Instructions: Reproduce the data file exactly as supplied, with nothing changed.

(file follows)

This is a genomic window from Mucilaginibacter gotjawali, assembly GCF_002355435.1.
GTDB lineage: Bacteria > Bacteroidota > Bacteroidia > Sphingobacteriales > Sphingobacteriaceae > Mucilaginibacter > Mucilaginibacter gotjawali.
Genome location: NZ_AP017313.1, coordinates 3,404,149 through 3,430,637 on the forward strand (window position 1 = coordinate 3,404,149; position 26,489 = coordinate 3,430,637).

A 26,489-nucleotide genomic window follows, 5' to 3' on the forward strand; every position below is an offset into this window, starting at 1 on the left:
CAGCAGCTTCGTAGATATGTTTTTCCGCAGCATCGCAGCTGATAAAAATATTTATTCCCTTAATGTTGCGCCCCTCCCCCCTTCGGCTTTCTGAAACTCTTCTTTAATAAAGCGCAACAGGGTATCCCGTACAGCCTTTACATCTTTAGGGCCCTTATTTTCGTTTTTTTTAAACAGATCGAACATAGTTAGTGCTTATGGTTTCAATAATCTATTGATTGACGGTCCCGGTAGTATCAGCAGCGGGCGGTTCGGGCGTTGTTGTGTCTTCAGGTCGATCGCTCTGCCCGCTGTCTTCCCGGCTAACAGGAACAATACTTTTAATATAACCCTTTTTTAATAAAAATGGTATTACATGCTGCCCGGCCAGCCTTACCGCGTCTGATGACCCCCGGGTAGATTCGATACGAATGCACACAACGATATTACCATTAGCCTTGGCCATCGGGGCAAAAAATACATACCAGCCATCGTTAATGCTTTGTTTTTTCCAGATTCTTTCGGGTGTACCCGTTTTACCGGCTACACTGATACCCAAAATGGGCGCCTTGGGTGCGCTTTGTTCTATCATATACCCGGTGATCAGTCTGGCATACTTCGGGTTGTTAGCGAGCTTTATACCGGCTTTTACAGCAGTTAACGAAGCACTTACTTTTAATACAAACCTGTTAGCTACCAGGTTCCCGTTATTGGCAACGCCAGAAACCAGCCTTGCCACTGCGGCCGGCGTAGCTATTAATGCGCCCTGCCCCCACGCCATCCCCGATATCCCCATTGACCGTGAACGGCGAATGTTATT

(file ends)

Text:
This is a genomic window from Mucilaginibacter gotjawali, assembly GCF_002355435.1.
GTDB lineage: Bacteria > Bacteroidota > Bacteroidia > Sphingobacteriales > Sphingobacteriaceae > Mucilaginibacter > Mucilaginibacter gotjawali.
Genome location: NZ_AP017313.1, coordinates 3,404,149 through 3,430,637 on the forward strand (window position 1 = coordinate 3,404,149; position 26,489 = coordinate 3,430,637).

A 26,489-nucleotide genomic window follows, 5' to 3' on the forward strand; every position below is an offset into this window, starting at 1 on the left:
CAGCAGCTTCGTAGATATGTTTTTCCGCAGCATCGCAGCTGATAAAAATATTTATTCCCTTAATGTTGCGCCCCTCCCCCCTTCGGCTTTCTGAAACTCTTCTTTAATAAAGCGCAACAGGGTATCCCGTACAGCCTTTACATCTTTAGGGCCCTTATTTTCGTTTTTTTTAAACAGATCGAACATAGTTAGTGCTTATGGTTTCAATAATCTATTGATTGACGGTCCCGGTAGTATCAGCAGCGGGCGGTTCGGGCGTTGTTGTGTCTTCAGGTCGATCGCTCTGCCCGCTGTCTTCCCGGCTAACAGGAACAATACTTTTAATATAACCCTTTTTTAATAAAAATGGTATTACATGCTGCCCGGCCAGCCTTACCGCGTCTGATGACCCCCGGGTAGATTCGATACGAATGCACACAACGATATTACCATTAGCCTTGGCCATCGGGGCAAAAAATACATACCAGCCATCGTTAATGCTTTGTTTTTTCCAGATTCTTTCGGGTGTACCCGTTTTACCGGCTACACTGATACCCAAAATGGGCGCCTTGGGTGCGCTTTGTTCTATCATATACCCGGTGATCAGTCTGGCATACTTCGGGTTGTTAGCGAGCTTTATACCGGCTTTTACAGCAGTTAACGAAGCACTTACTTTTAATACAAACCTGTTAGCTACCAGGTTCCCGTTATTGGCAACGCCAGAAACCAGCCTTGCCACTGCGGCCGGCGTAGCTATTAATGCGCCCTGCCCCCACGCCATCCCCGATATCCCCATTGACCGTGAACGGCGAATGTTATT